Circulation 75,648 • Volume 20, No. 1 • Spring 2005   Issue PDF

Hypoxemia in the Hospital Frequently an Early Sign of Impending Catastrophe

Samuel Metz, MD

To the Editor

Dr. Stemp makes an interesting point, albeit with great drama: detection of transient hypoxemia is not nearly as vital to patient outcome as determination of cause. Summarizing the logic of his letter, one would conclude that treating hypoxemia with oxygen but neglecting further investigation enables the undetected respiratory pathology to continue.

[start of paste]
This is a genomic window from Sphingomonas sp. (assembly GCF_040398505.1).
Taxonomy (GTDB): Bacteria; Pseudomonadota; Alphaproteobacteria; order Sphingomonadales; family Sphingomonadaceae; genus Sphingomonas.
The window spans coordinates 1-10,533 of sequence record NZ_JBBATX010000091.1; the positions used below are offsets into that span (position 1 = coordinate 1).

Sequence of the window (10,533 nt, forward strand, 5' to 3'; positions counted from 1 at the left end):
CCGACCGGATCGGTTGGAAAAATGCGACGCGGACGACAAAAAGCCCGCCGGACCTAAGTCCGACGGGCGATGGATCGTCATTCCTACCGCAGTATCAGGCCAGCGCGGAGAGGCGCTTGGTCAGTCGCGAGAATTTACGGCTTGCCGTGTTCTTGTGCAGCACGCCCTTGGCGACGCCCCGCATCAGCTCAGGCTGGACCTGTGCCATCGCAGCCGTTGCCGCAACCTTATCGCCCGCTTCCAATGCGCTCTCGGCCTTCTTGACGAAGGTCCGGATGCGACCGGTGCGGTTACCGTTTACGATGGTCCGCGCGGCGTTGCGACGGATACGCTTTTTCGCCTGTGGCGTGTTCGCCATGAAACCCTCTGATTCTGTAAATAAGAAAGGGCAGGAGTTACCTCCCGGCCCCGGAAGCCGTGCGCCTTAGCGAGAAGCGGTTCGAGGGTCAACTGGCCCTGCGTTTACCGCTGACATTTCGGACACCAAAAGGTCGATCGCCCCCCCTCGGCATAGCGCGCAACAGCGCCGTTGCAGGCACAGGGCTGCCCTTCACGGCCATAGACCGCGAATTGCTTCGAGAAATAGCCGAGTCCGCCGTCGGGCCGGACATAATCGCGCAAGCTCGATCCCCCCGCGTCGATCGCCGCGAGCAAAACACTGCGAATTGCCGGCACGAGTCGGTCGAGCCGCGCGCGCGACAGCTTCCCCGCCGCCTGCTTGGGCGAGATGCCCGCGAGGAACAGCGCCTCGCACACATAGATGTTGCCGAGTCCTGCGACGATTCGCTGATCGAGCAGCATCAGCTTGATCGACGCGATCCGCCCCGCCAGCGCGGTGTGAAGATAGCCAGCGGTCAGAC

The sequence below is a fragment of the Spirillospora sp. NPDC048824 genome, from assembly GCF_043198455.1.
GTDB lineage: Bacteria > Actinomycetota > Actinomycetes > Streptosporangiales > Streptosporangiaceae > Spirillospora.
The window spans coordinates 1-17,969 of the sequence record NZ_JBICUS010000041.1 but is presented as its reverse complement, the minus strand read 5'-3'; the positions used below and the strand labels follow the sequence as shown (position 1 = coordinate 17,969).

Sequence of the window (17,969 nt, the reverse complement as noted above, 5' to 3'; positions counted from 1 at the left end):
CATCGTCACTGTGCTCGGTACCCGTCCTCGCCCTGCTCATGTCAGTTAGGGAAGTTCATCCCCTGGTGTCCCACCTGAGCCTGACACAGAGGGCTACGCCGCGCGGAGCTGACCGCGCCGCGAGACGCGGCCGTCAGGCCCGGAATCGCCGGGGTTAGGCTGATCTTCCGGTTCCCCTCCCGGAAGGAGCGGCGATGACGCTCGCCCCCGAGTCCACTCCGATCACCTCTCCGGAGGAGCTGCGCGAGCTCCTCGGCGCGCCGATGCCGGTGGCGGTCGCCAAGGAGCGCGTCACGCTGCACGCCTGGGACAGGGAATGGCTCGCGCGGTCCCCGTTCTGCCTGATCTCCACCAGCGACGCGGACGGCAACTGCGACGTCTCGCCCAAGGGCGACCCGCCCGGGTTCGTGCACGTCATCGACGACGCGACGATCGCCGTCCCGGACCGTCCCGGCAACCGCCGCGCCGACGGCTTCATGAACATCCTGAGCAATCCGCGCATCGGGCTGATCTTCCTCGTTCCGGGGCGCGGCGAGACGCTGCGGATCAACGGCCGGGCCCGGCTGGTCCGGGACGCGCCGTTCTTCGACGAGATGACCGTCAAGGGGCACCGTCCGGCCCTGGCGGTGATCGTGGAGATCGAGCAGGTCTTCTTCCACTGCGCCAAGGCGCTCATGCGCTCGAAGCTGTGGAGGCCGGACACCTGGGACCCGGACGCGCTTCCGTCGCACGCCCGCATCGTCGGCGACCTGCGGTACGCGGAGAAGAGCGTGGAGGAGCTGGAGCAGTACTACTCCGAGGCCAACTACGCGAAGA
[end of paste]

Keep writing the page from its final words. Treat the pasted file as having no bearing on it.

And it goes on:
His points are legitimate. Most humans outside the hospital tolerate transient hypoxemia without sequelae as it is usually produced by a benign or self-limited process. However, hypoxemia in the hospital frequently is an early sign of impending catastrophe.

Perhaps Dr. Stemp would agree with this conclusion: oxygen should be the first step in addressing hypoxemia, but never the last.

Samuel Metz, MD
Oregon Anesthesiology Group
Portland, OR